Mental Stress Can Cause Vision Loss

There are more than a few potential health consequences of high stress. High blood pressure and depression are just two, but now researchers think that stress might also hurt your vision.

A new report found that ongoing psychological stress, and the raised levels of stress hormone cortisol that comes with it, is a risk factor in the development and progression of deteriorating vision.

Simply learning how to relax through talk therapy and meditation might be the best protection against deteriorating vision, according to the paper published in the journal of the European Association for Predictive, Preventive, and Personalized Medicine.

"There is clear evidence of a psychosomatic component to vision loss, as stress is an important cause, not just a consequence, of progressive vision loss resulting from diseases such as glaucoma, optic neuropathy, diabetic retinopathy, and age-related macular degeneration," said lead investigator for the study Bernhard Sabel, Director of the Institute of Medical Psychology at Magdeburg University in Germany.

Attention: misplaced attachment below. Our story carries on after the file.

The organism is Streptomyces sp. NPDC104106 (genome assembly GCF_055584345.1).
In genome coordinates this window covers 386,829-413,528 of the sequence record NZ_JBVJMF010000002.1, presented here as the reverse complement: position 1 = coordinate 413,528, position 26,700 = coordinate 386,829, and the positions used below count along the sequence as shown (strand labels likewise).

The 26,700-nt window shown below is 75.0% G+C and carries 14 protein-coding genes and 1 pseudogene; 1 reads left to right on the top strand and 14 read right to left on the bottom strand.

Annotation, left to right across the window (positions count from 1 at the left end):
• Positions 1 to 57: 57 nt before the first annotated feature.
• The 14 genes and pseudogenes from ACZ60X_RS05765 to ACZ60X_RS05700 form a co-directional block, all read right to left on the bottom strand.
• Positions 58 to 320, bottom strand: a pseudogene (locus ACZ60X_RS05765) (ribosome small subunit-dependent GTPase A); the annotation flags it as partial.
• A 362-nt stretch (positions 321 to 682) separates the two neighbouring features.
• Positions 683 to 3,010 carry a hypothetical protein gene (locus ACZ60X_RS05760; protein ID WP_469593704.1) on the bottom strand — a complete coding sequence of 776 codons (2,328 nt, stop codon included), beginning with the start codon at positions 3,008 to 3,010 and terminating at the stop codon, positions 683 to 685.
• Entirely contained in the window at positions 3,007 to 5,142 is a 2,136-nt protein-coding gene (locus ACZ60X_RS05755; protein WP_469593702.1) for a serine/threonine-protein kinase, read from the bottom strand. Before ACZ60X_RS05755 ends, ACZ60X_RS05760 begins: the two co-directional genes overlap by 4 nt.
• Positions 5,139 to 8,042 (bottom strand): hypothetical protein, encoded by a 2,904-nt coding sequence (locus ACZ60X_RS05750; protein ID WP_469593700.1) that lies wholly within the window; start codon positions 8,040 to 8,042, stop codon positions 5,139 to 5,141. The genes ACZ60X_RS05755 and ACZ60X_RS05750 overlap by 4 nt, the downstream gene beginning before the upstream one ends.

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Optometrist checks a man's eyes. A new report shows that mental stress might cause vision loss. Getty Images

Sabel and a team of researchers found that prolonged mental stress might lead to vision loss. According to their findings, the stress hormone cortisol can actually damage the eye and brain and disrupt blood flow in these parts of the body.

They believe that stress may be one of the major causes of eye diseases, like glaucoma, a group of diseases that damages the optic nerve and can lead to blindness.

With this in mind, they say it is important for eye doctors to incorporate stress-reduction into their treatment plans. They should also take care to not cause more stress to their patients while giving them a diagnosis, a coinvestigator on the study, Dr. Muneeb Faiq at the New York University School of Medicine's Department of Ophthalmology, said in a statement.

"The behavior and words of the treating physician can have far-reaching consequences for the prognosis of vision loss. Many patients are told that the prognosis is poor and that they should be prepared to become blind one day.

"Even when this is far from certainty and full blindness almost never occurs, the ensuing fear and anxiety are a neurological and psychological double-burden with physiological consequences that often worsen the disease condition," he said.